Every once in a while, someone you thought you knew does something that makes you realize you didn't know them at all.

Case in point: The centerpiece of Reeve Lindbergh's collection of essays, "Forward From Here: Leaving Middle Age and Other Unexpected Adventures," centers on the discovery that her father, aviator Charles Lindbergh, had three -- three! -- alternate families spread through Europe that he managed to keep secret from his official wife and children in the United States.

This discovery landed like an anvil 30 years after her father died of cancer, and two years after her mother died of Alzheimer's. It turned out that Lindbergh had fathered two girls and five sons out of wedlock when he was 55 to 65 years old.

This from a stern, moralistic disciplinarian who once wrote a letter to Reeve's sister when she was at college, castigating her for potential promiscuity. The European families didn't know that their father was Charles Lindbergh -- with them, he used pseudonyms.

And here we all thought his terrible judgment was limited to an unfortunate enthusiasm for National Socialism.

Life continually seems to offer opportunities to be disappointed in one's parents, but Lindbergh apparently wanted to be sure to leave enough disappointment behind for several generations, in a half-dozen countries.

"Of all the people I have known and loved, my father is the one I found most impenetrable," Reeve Lindbergh writes, and that certainly seems a fair comment.

What makes the situation completely impassable from her point of view is that there is no way to resolve it. Lindbergh himself is gone and unable to offer any enlightenment as to what he thought he was doing, other than satisfying his latent urge to be fruitful and multiply. Likewise, her mother, who, a friend tells Reeve, "knew but didn't know," isn't around to help.

So Reeve circles, learns to live with the ridiculousness and forms some rough but not untender bonds with her newly discovered family members.

The essay, unlike most of the pieces in this collection, ricochets between an authentic anger and a wry bemusement. She makes a pilgrimage to Europe to meet her newly discovered half-brothers and half-sisters. "Every so often, the oddness of it all came through. Once, during a meal, a European half-brother and I looked at each other and slowly shook our heads, wordless. This is absolutely normal, and completely insane, too."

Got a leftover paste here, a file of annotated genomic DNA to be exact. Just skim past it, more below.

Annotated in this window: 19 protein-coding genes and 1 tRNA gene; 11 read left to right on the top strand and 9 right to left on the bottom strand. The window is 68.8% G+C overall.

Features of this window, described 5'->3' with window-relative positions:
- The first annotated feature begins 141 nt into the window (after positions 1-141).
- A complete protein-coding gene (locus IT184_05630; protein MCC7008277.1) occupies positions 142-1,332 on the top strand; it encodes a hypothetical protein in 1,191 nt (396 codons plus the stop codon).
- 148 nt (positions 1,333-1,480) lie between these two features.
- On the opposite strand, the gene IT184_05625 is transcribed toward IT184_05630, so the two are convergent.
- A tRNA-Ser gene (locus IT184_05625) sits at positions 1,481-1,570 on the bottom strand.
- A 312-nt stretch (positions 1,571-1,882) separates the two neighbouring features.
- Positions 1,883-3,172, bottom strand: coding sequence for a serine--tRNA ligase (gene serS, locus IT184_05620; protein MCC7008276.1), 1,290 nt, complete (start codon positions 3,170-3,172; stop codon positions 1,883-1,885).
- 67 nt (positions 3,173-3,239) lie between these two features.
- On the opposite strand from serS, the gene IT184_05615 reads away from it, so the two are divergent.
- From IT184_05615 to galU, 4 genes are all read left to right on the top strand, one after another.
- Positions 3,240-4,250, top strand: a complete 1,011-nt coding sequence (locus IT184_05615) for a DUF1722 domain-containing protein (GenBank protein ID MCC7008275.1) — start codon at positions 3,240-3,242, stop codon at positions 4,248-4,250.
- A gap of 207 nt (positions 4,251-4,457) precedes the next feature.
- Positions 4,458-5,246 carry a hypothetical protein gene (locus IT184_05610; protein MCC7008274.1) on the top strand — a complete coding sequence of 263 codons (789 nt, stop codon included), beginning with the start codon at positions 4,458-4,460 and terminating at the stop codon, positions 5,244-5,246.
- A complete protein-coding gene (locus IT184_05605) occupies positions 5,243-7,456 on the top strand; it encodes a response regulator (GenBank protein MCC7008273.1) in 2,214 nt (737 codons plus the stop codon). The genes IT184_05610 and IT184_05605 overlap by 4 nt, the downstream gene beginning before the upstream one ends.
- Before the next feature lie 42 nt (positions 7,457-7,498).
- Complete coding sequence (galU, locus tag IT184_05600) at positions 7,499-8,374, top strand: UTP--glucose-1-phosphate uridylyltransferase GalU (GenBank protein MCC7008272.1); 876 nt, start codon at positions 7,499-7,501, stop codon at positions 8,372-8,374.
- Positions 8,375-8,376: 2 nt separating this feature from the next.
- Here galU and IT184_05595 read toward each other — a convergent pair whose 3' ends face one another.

Reeve Lindbergh is an accomplished writer -- I fondly remember "No More Words," her memoir about her mother, Anne Morrow Lindbergh -- but she is perhaps too completely a part of her generation.

Her style is ruminative, gently feminist, slightly predictable, softer than Ellen Goodman, but not radically different in terms of subjects -- the aging of baby boomers, life in the country, the seasons, all the way down to the deeply uninteresting and trivial. There is way too much about Brussels sprouts, for instance.

But the getting of wisdom is not always deep; sometimes, truth comes disguised as good advice. Reeve tells what she learned from the late editor Helen Wolff, which comes down to two maxims: Writers should shut up and write, and once it's cleanly written, leave it alone; don't keep fussing "like a housewife plumping pillows." She also offers a cure for mild depression: exercise, socialization, routine and nutrition.

Reeve is, in other words, a lot like her mother, and that's meant as a compliment.

When Lindbergh grapples with something with weight -- a retreat to Captiva Island, 50 years after her mother went and came back with "A Gift From the Sea"; her father's stupefying layers of emotional duplicity; the discovery of a non-malignant brain tumor -- she always delivers.

Mostly, she reflects her mother's hard-won gentle honesty -- now we can understand why Anne Morrow Lindbergh spent so much time walking alone on the beach:

"I keep a journal for many reasons," writes her daughter, "but the most important one is that I want to be as honest with myself as possible. I think it is very hard to be absolutely honest with oneself, especially if words come easily. Before I write, I have to ask myself what I think, and if the answer comes too quickly, I have to stop and ask again -- Now, what do I really think. ... I would like to write more and more truthfully as I grow older."

She has done that here.

Scott Eyman is books editor of the Palm Beach Post.